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updated: 7/10/2014 6:22 PM

Elgin wants gentler Route 20 curve; Pingree Grove to discuss

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  • The realignment of Route 20 at Reinking Road would provide three times more acreage for commercial development, Shodeen Group of Geneva says.

       The realignment of Route 20 at Reinking Road would provide three times more acreage for commercial development, Shodeen Group of Geneva says.
    John Starks | Staff Photographer

  • This rendering shows the existing sharp turn of Route 20 at Reinking Road in Elgin, marked in red, and the realignment with a gentler curve just to the south proposed by Shodeen Group of Geneva.

      This rendering shows the existing sharp turn of Route 20 at Reinking Road in Elgin, marked in red, and the realignment with a gentler curve just to the south proposed by Shodeen Group of Geneva.
    courtesy Shodeen Group

 
 

The sharp curve along Route 20 at Reinking Road in Elgin may be no more if the city and a Geneva-based developer have their way -- but funding for the project is a big question mark.

The Elgin City Council gave a unanimous thumbs-up Wednesday to the concept of rebuilding Route 20 to create a gentler curve south of the existing, almost 90-degree turn.

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The plan, estimated to cost up to $4.5 million, is being proposed by Shodeen Group of Geneva, the builder of the Pingree Creek subdivision at the site.

"We think it will create a substantially better traffic pattern and also provide some interesting economic development opportunities out there," Elgin Corporation Counsel Bill Cogley said.

The approval was only conceptual; the city would still have to approve amending Pingree Creek's annexation agreement, originally approved in 2004.

The 780-acre subdivision was to include 2,700 homes and 12 acres for commercial development. No homes have been built yet, but this is a good time to set things in motion, Shodeen Group President David Patzelt said.

"It's really about market conditions," he said. "We were waiting for, and have been waiting for, the market to improve."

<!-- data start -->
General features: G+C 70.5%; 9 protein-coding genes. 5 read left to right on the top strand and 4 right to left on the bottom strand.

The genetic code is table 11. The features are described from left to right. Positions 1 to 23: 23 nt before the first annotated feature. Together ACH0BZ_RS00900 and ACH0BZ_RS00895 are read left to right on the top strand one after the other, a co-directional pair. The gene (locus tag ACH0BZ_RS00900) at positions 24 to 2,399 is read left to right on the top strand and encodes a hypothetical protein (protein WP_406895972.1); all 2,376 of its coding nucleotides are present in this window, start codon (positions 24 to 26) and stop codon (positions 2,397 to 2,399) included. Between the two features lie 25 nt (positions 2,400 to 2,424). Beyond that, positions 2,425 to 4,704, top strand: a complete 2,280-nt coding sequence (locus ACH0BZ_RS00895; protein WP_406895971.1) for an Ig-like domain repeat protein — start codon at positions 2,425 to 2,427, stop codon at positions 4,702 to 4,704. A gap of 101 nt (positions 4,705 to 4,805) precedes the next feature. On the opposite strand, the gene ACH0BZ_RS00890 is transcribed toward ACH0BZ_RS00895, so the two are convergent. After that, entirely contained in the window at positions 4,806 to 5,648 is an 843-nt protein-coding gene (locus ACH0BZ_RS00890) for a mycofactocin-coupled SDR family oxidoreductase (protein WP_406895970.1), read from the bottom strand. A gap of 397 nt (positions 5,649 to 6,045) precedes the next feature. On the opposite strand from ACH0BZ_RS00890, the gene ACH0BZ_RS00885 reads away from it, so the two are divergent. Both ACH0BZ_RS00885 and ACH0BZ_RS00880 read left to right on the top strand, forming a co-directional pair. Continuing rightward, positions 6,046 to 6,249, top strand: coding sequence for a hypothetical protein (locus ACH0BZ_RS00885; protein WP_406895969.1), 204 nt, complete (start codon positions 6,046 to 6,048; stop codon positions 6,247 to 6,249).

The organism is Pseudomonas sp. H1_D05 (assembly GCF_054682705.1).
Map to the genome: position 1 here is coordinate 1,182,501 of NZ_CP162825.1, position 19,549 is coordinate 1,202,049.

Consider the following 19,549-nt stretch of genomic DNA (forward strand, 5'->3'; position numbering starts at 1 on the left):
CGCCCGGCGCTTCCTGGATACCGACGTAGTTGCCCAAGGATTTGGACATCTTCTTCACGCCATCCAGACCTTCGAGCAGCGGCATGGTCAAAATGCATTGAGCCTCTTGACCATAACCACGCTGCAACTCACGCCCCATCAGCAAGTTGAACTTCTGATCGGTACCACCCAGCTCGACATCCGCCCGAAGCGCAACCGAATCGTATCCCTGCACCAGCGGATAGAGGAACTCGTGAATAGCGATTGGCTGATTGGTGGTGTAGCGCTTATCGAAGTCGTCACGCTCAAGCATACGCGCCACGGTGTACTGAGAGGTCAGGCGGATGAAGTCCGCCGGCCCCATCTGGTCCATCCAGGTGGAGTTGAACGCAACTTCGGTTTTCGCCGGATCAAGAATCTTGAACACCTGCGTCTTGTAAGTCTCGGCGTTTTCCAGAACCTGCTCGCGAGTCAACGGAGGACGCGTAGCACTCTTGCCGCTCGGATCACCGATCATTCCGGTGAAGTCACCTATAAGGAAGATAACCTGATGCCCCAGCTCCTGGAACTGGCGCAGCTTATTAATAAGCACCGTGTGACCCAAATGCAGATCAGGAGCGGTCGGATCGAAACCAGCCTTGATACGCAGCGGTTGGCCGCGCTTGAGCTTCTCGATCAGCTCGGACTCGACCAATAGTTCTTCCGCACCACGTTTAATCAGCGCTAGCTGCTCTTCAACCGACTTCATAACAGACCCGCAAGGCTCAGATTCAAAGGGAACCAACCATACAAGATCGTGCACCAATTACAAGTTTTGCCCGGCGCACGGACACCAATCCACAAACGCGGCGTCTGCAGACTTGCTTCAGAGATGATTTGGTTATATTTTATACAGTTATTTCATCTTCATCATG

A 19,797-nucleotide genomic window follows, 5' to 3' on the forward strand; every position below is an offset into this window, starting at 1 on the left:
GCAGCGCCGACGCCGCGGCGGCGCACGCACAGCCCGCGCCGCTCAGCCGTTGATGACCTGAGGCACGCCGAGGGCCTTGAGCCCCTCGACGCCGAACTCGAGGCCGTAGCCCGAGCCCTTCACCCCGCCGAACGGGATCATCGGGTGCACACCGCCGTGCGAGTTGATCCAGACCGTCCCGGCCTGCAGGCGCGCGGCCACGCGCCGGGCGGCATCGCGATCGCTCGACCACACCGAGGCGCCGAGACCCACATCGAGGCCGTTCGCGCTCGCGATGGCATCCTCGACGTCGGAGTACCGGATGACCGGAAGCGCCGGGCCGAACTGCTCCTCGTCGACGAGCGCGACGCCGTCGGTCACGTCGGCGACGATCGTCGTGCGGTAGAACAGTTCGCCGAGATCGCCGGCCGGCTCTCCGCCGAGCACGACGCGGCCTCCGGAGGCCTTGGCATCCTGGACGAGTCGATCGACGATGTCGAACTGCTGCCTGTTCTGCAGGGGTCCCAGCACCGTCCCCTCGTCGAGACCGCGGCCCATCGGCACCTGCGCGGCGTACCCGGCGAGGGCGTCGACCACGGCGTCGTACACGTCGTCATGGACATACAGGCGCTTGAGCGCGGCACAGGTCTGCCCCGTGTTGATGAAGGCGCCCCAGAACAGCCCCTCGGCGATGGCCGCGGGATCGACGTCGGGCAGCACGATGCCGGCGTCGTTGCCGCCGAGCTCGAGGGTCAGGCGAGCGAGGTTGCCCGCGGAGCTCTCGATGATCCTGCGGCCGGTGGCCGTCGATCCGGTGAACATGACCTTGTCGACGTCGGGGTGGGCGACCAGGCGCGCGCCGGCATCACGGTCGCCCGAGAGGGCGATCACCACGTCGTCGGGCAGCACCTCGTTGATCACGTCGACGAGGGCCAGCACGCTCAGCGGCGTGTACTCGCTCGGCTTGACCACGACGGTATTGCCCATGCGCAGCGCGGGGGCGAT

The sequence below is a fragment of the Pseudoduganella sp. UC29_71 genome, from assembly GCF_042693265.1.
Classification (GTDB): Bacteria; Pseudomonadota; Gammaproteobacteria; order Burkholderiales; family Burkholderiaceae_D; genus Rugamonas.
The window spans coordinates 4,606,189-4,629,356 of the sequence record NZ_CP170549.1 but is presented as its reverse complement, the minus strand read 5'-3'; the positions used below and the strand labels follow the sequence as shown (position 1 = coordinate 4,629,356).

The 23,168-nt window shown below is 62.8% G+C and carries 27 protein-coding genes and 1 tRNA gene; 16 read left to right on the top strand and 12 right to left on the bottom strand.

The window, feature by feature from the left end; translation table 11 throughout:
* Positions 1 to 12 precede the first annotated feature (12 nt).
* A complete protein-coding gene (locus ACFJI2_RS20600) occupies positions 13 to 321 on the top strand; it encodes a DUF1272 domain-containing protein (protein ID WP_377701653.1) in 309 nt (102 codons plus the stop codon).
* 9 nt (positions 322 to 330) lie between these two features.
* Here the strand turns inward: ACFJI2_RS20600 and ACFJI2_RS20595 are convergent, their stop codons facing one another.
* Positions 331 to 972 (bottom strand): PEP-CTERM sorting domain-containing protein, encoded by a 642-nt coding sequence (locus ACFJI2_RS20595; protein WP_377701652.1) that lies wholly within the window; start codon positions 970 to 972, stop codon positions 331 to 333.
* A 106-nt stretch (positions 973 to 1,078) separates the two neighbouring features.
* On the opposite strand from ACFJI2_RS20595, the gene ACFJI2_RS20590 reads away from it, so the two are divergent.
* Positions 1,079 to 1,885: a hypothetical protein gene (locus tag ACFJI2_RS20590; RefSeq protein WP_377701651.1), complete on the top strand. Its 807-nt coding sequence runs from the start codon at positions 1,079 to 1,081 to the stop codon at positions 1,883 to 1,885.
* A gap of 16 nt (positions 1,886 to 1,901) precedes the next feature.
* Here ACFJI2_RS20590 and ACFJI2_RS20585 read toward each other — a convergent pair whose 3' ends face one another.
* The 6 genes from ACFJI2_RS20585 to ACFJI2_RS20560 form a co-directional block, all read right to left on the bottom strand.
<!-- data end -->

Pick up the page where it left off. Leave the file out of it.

The realignment of Route 20 would provide three times more acreage for commercial development, he said.

The plan also would require approval by the village of Pingree Grove, which includes a small strip of land just south of Route 20, and the Illinois Department of Transportation.

Village President Greg Marston said the board will discuss Shodeen's plan at its July 21 meeting.

"The village's position is that what's important is that we look to be collaborative, and partner with both Shodeen and the city of Elgin," he said.

Funding for the project will have to be determined, Patzelt said.

"We first have to get all the communities and IDOT to agree that this is the way it should be built," he said. "If everybody agrees, the next step is to work on funding sources."

Shodeen is willing to kick in some money, but not the whole amount, Patzelt said.

Marston said Pingree Grove wouldn't have any money to contribute to the project.

In Elgin, that's to be determined, Mayor David Kaptain said.

"We would have to sit down and look at what the plans would be," he said.

IDOT officials did not respond to a request for comment. Elgin officials said the agency is waiting for agreement from Elgin and Pingree Grove before incorporating the realignment into its long-range planning.

An IDOT strategic plan from 2002 includes the building of a Route 20 bypass that would avoid the Pingree Creek subdivision.

However, in a later meeting with Shodeen, IDOT acknowledged that -- in the absence of funds for the bypass -- the realignment would be a good solution, city officials said.

Shodeen's conceptual plans also include a new Metra station nearby, but that's not part of the commuter rail agency's current plans, Patzelt said.

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